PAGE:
Vikram: Well, in parallel there is a sprawl of small and medium businesses as well and as Alain pointed out we have a series of lines that optimise for each size of customer, there is a density optimise line, there is a maximisation line, and then there are the blades that is always spoken about. So, coming back to how things have been panning out, the market size has remained the same , but because of some of these newer styles of IT adoption and even virtualization as you mentioned, consumption is growing, due to the fact that we have a heightened product innovation around each one of these products. For example – something like big data that would mean that apart from having the better set of algorithms that can work and reduce the CPU and IO optimiser better, it also gives better throughputs when using big data, in using analytical sense and a variety of such things. So the product set and the smarter innovations that we have had over a period of time, I must thank the WW product teams for such innovations. It’s helping us catalyse and lead the market. We have been in the driver’s seat due to these innovations.
Alain: To add on that, on the global basis this has been a phenomenal year of growth for the market itself. So to your point there could have been a fear that the customers consolidate their server farms, and the cloud providers consolidate real estate, what we are seeing is a market growing faster than expected by long shot. I think the final forecast for this year at this point in time is 7-8% growth in value for the server market. What you see is a bit of bifurcation there is a big row of low value servers that go into the cloud service providers you know like Google, Amazon, Microsoft are now consuming millions of servers at a low unit price; in parallel very steep increase in value of servers that go into more specialised type of computing, very heavy in terms of options and software and memory configurations for more and more storage on the server and we have seen at HPC deficient increase in unit value of each server even more than that in the number of servers.
What you see is that, Server is becoming more and more a vehicle as everything converged, and more and more a vehicle at the rack level, basically higher Dollar or Rupee value per sever and per rack. It’s an interesting situation, for us it’s like the last two years we see that server is back to be a gross business. In local currency, you know there has been big fluctuations of currencies this year right, in local currency our business in server has grown 13 % this year. So, you wouldn’t have bet on this 2-3 years ago when we were in big crisis post 2008 crisis. But, today we see the server business is on fire.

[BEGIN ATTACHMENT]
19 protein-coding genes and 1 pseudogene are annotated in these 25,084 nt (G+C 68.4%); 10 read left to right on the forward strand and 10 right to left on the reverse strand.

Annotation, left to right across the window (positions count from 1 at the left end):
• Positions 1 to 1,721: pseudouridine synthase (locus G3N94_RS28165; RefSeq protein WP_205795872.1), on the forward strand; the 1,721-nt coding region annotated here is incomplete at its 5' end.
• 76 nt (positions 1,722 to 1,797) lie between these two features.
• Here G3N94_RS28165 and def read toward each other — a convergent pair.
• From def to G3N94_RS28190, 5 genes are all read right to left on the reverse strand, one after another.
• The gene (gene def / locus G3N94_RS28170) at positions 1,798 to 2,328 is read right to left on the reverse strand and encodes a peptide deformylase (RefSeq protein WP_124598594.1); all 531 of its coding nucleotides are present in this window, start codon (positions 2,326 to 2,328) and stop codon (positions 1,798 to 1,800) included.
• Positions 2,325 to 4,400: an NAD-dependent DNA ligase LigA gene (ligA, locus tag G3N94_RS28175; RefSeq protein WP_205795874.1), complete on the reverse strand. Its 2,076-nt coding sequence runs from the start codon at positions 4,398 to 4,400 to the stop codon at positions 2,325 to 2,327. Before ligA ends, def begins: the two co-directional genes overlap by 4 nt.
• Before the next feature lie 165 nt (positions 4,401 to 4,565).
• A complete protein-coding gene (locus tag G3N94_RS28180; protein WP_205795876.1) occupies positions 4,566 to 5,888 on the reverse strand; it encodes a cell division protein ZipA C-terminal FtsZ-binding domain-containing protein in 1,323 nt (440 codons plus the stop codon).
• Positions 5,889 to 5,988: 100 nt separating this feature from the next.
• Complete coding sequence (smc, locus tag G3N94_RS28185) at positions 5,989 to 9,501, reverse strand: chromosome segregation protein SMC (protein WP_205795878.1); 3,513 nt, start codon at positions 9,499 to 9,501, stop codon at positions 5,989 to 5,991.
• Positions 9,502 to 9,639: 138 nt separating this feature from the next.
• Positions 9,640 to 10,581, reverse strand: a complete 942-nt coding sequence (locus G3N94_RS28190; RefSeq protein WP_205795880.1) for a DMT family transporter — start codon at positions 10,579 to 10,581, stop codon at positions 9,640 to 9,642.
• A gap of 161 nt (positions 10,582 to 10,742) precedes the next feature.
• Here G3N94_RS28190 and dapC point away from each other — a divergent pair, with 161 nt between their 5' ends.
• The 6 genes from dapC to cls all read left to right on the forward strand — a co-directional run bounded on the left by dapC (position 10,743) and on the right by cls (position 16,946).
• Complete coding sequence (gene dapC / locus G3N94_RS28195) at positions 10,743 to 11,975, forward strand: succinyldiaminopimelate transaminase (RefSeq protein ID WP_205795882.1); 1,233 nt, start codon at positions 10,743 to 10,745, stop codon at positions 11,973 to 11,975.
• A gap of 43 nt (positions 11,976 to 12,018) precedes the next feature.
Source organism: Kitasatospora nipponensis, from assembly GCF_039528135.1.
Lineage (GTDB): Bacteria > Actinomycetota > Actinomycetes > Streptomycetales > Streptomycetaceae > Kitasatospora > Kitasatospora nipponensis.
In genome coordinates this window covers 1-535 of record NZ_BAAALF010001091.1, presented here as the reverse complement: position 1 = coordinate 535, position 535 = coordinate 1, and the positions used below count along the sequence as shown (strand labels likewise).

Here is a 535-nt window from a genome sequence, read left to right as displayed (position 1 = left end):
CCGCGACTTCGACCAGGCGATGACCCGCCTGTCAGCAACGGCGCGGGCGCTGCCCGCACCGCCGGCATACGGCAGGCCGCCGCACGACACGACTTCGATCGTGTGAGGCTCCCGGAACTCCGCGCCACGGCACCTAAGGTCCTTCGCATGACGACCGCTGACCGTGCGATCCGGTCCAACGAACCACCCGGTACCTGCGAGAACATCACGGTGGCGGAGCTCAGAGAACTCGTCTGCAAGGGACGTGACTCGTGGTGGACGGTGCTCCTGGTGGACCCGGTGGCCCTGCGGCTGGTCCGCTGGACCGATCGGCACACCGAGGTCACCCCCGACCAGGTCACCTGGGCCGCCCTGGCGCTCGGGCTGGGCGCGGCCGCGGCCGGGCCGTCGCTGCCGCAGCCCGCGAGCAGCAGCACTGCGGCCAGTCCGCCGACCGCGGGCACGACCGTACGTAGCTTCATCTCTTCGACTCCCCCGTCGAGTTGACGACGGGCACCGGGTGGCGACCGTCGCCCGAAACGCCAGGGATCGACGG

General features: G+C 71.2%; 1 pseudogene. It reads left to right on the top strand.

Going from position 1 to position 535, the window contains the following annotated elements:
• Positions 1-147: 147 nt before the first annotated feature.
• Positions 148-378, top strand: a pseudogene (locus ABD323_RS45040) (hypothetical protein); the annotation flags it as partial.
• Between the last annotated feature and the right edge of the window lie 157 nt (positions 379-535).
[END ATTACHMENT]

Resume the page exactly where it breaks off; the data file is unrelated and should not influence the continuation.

What is the update you can give on the Moonshot servers? What’s the traction you are seeing?
Susan: Moonshot is one of the innovative technologies that really helped us to think about new ways to apply compute for the new style of business. So, it’s an element in our Converged system and in itself a hyper converged solution, it’s a green technology because it’s low energy consumption. What we envision with Moonshot is that we are starting to see more and more opportunities as we look towards the IOT to align some of the capabilities of Moonshot to new solutions around IOT. So, that sort of the future direction we are thinking over and above what we are doing with Moonshot around mobility, video transcoding and media processing.
What will be your 2-3 key priorities that your energies will be focused on in 2015 and beyond?
Alain: Our first priority will be on the composite infrastructure, the conversions in that we believe will continue to be a big movement in the core enterprise. Second one is the gross in SMB market and make sure we learn new form factors that allow SMBs to optimise their IT between on premise and cloud. The third one is to really scale out scale up server. The specialised servers for HPC and mission critical like x86 and big data that are becoming the big gross in the server market. In fact, we are looking at way beyond the next 2 years and we are looking at the market in waves.
Susan: If you think about what our focus areas are, you can think about 3 horizons:
One is Infrastructure modernisation both from enterprise and how we help SMB establish and grow their business. The focus in this horizon is around work load optimisation and truly about building solutions from the applications down to the hardware. The second one is Cloud- Alain has talked about our focus on Cloud Service providers and helping customers move seamlessly between on premise cloud and off premise cloud. The third one is IOT- This is the future of compute opportunity. This is an opportunity to bring compute out of the Data Center and put compute where the data originates. The tier gets close and close to the sensors that are out in everything.
So, that’s how we see ourselves moving forward, continue establishing our dominance in the Data Center space in SMB and enterprise. Extend and expand our growth in the cloud space and ultimately be truly thought leaders and innovators in the IOT market.